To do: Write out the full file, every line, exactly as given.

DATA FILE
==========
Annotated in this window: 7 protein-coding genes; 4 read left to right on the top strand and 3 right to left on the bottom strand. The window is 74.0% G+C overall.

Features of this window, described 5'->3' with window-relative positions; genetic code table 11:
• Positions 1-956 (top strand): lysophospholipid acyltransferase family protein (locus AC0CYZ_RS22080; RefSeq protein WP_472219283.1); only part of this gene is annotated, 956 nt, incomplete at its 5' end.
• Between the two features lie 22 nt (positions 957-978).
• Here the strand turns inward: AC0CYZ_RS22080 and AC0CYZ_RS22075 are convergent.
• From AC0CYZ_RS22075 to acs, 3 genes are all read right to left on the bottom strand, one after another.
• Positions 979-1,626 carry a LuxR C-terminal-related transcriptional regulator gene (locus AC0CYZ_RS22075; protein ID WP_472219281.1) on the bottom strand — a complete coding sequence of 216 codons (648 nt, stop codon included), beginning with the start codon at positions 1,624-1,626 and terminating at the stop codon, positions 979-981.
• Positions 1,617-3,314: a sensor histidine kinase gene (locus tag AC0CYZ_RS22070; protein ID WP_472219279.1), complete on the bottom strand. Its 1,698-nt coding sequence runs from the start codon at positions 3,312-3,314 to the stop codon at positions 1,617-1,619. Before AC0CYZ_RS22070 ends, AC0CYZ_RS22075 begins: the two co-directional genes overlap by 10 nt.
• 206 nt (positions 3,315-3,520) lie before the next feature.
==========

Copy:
Annotated in this window: 7 protein-coding genes; 4 read left to right on the top strand and 3 right to left on the bottom strand. The window is 74.0% G+C overall.

Features of this window, described 5'->3' with window-relative positions; genetic code table 11:
• Positions 1-956 (top strand): lysophospholipid acyltransferase family protein (locus AC0CYZ_RS22080; RefSeq protein WP_472219283.1); only part of this gene is annotated, 956 nt, incomplete at its 5' end.
• Between the two features lie 22 nt (positions 957-978).
• Here the strand turns inward: AC0CYZ_RS22080 and AC0CYZ_RS22075 are convergent.
• From AC0CYZ_RS22075 to acs, 3 genes are all read right to left on the bottom strand, one after another.
• Positions 979-1,626 carry a LuxR C-terminal-related transcriptional regulator gene (locus AC0CYZ_RS22075; protein ID WP_472219281.1) on the bottom strand — a complete coding sequence of 216 codons (648 nt, stop codon included), beginning with the start codon at positions 1,624-1,626 and terminating at the stop codon, positions 979-981.
• Positions 1,617-3,314: a sensor histidine kinase gene (locus tag AC0CYZ_RS22070; protein ID WP_472219279.1), complete on the bottom strand. Its 1,698-nt coding sequence runs from the start codon at positions 3,312-3,314 to the stop codon at positions 1,617-1,619. Before AC0CYZ_RS22070 ends, AC0CYZ_RS22075 begins: the two co-directional genes overlap by 10 nt.
• 206 nt (positions 3,315-3,520) lie before the next feature.